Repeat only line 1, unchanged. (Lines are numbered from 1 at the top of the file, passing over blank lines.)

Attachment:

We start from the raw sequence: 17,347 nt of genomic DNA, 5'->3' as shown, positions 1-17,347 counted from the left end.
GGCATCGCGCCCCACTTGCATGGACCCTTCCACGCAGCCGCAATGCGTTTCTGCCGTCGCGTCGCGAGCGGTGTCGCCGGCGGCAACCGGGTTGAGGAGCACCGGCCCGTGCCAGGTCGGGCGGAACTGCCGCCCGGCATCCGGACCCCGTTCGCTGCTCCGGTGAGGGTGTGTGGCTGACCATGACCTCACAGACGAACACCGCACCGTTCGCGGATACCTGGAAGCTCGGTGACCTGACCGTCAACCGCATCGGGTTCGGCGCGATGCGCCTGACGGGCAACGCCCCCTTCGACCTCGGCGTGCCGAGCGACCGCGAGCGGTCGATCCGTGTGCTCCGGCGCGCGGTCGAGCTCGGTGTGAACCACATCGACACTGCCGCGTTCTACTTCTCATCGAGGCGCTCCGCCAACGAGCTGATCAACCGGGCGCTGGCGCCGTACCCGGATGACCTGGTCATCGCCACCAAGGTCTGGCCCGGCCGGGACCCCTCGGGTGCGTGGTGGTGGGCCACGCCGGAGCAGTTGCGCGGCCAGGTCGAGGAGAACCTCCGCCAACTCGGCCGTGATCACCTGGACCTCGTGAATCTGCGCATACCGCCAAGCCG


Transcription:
We start from the raw sequence: 17,347 nt of genomic DNA, 5'->3' as shown, positions 1-17,347 counted from the left end.